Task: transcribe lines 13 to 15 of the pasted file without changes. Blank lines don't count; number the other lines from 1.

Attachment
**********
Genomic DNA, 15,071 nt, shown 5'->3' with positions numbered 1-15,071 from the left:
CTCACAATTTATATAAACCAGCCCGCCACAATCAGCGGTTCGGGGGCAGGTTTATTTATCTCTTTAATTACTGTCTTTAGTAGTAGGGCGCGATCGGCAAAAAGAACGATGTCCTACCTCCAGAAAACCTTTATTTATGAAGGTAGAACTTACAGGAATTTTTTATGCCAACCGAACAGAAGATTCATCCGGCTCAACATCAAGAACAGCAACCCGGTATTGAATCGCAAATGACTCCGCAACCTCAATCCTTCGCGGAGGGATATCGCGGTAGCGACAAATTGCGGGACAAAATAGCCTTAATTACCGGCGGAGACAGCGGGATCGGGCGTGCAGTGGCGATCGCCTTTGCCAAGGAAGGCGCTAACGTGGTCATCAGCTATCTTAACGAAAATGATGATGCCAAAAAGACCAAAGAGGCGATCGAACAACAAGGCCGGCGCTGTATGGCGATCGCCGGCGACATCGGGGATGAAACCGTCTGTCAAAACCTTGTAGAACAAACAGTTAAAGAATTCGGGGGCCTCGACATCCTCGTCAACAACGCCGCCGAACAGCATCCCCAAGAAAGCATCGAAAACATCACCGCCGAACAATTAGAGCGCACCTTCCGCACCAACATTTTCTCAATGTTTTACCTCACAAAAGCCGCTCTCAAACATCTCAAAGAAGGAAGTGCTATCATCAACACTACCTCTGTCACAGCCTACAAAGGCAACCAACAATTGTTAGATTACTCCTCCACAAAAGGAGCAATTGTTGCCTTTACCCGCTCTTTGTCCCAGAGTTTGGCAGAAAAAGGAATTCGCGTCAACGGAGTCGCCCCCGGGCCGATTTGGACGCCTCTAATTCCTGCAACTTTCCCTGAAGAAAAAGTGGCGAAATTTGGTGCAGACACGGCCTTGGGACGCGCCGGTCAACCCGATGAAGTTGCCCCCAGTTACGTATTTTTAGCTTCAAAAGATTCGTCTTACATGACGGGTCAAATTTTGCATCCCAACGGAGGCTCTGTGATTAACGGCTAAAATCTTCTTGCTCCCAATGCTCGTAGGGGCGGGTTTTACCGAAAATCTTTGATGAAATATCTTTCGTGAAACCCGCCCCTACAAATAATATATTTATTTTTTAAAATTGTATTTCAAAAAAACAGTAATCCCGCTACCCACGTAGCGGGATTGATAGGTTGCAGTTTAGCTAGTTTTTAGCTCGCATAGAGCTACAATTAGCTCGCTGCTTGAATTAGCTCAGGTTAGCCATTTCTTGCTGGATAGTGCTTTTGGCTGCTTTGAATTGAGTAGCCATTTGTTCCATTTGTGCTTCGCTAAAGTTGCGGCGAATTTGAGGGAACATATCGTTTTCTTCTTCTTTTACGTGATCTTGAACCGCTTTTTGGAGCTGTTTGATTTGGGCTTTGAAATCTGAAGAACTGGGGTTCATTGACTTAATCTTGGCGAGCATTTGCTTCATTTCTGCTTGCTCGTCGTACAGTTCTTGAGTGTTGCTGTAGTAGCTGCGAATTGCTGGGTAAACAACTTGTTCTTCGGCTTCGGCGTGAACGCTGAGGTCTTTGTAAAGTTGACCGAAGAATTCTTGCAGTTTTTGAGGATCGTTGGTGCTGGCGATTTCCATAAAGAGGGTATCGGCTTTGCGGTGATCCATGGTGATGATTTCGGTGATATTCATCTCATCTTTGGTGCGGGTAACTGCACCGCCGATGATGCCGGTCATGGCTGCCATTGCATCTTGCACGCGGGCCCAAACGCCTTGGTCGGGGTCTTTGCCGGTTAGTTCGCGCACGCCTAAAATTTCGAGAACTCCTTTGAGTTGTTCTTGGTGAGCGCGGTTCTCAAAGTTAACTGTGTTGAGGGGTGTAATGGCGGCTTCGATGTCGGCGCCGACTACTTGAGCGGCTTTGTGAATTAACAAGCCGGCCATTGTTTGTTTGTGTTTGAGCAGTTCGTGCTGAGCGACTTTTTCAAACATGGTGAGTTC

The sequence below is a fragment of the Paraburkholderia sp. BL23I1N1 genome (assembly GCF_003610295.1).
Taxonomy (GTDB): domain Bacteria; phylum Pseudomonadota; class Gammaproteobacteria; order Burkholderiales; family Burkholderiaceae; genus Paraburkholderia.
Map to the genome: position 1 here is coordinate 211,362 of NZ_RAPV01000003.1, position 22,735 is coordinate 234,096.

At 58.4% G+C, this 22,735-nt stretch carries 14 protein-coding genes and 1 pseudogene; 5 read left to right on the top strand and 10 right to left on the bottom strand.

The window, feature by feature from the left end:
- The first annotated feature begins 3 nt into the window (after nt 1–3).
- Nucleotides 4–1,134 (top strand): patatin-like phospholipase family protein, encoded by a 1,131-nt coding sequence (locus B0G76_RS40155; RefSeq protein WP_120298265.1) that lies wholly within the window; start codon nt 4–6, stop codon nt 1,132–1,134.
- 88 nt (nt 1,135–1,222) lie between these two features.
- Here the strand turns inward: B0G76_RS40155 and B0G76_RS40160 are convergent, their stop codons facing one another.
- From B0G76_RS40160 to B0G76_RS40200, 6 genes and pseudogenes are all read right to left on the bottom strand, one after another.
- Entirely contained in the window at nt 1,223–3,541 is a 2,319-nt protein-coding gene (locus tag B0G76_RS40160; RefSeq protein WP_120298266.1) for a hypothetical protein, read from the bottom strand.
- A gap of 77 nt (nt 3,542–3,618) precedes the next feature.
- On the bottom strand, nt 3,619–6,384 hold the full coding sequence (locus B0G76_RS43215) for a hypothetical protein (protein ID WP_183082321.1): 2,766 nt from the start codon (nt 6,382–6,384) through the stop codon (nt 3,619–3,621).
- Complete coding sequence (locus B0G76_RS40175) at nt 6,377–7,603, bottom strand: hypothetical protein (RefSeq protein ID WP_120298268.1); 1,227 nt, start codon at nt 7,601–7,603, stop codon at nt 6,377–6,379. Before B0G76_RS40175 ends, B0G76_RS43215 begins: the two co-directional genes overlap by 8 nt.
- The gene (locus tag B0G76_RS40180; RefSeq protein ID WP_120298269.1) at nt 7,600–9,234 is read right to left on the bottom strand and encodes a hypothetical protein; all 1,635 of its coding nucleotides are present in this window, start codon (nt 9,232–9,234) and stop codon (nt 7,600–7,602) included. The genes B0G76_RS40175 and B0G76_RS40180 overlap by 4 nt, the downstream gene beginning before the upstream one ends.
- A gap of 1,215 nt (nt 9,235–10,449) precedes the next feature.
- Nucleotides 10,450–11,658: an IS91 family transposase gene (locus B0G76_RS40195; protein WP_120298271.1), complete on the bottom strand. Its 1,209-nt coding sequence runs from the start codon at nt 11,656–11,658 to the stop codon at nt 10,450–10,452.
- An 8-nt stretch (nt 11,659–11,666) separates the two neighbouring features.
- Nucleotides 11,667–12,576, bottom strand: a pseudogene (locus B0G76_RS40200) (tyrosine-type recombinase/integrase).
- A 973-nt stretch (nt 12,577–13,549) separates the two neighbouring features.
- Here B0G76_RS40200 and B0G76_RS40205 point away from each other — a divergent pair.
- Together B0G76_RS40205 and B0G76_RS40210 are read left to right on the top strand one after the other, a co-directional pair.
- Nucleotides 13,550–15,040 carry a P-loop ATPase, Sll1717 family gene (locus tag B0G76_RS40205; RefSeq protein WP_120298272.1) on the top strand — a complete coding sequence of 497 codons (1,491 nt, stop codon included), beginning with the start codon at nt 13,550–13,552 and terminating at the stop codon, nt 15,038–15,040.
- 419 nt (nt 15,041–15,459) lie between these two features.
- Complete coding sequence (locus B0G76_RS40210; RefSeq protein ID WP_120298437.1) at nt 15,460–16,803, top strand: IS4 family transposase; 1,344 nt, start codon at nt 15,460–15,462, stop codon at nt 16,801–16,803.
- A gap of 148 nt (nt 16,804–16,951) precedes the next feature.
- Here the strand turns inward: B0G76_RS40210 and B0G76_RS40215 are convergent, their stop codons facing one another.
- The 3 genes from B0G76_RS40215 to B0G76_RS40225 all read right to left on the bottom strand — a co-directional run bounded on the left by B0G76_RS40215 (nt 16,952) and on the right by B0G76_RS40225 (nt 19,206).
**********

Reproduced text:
- Entirely contained in the window at nt 1,223–3,541 is a 2,319-nt protein-coding gene (locus tag B0G76_RS40160; RefSeq protein WP_120298266.1) for a hypothetical protein, read from the bottom strand.
- A gap of 77 nt (nt 3,542–3,618) precedes the next feature.
- On the bottom strand, nt 3,619–6,384 hold the full coding sequence (locus B0G76_RS43215) for a hypothetical protein (protein ID WP_183082321.1): 2,766 nt from the start codon (nt 6,382–6,384) through the stop codon (nt 3,619–3,621).